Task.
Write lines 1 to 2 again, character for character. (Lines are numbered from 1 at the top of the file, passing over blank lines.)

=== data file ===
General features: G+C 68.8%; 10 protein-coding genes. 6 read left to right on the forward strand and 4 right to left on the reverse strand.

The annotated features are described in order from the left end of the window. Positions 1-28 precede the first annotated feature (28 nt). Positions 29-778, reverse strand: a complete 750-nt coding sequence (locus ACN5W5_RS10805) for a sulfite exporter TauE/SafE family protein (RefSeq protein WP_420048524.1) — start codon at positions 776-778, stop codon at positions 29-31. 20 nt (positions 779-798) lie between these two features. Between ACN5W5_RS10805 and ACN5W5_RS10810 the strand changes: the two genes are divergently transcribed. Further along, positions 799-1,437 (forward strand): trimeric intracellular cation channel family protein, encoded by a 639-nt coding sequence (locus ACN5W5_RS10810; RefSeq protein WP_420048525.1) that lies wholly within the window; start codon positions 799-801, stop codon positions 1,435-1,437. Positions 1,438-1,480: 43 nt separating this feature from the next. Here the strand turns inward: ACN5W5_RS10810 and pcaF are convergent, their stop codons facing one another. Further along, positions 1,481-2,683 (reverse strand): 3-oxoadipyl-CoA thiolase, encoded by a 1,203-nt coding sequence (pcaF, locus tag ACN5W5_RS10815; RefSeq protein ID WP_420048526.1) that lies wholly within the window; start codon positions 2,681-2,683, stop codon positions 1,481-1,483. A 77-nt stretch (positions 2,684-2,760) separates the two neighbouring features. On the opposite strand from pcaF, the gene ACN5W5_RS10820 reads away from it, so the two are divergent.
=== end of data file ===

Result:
General features: G+C 68.8%; 10 protein-coding genes. 6 read left to right on the forward strand and 4 right to left on the reverse strand.

The annotated features are described in order from the left end of the window. Positions 1-28 precede the first annotated feature (28 nt). Positions 29-778, reverse strand: a complete 750-nt coding sequence (locus ACN5W5_RS10805) for a sulfite exporter TauE/SafE family protein (RefSeq protein WP_420048524.1) — start codon at positions 776-778, stop codon at positions 29-31. 20 nt (positions 779-798) lie between these two features. Between ACN5W5_RS10805 and ACN5W5_RS10810 the strand changes: the two genes are divergently transcribed. Further along, positions 799-1,437 (forward strand): trimeric intracellular cation channel family protein, encoded by a 639-nt coding sequence (locus ACN5W5_RS10810; RefSeq protein WP_420048525.1) that lies wholly within the window; start codon positions 799-801, stop codon positions 1,435-1,437. Positions 1,438-1,480: 43 nt separating this feature from the next. Here the strand turns inward: ACN5W5_RS10810 and pcaF are convergent, their stop codons facing one another. Further along, positions 1,481-2,683 (reverse strand): 3-oxoadipyl-CoA thiolase, encoded by a 1,203-nt coding sequence (pcaF, locus tag ACN5W5_RS10815; RefSeq protein ID WP_420048526.1) that lies wholly within the window; start codon positions 2,681-2,683, stop codon positions 1,481-1,483. A 77-nt stretch (positions 2,684-2,760) separates the two neighbouring features. On the opposite strand from pcaF, the gene ACN5W5_RS10820 reads away from it, so the two are divergent.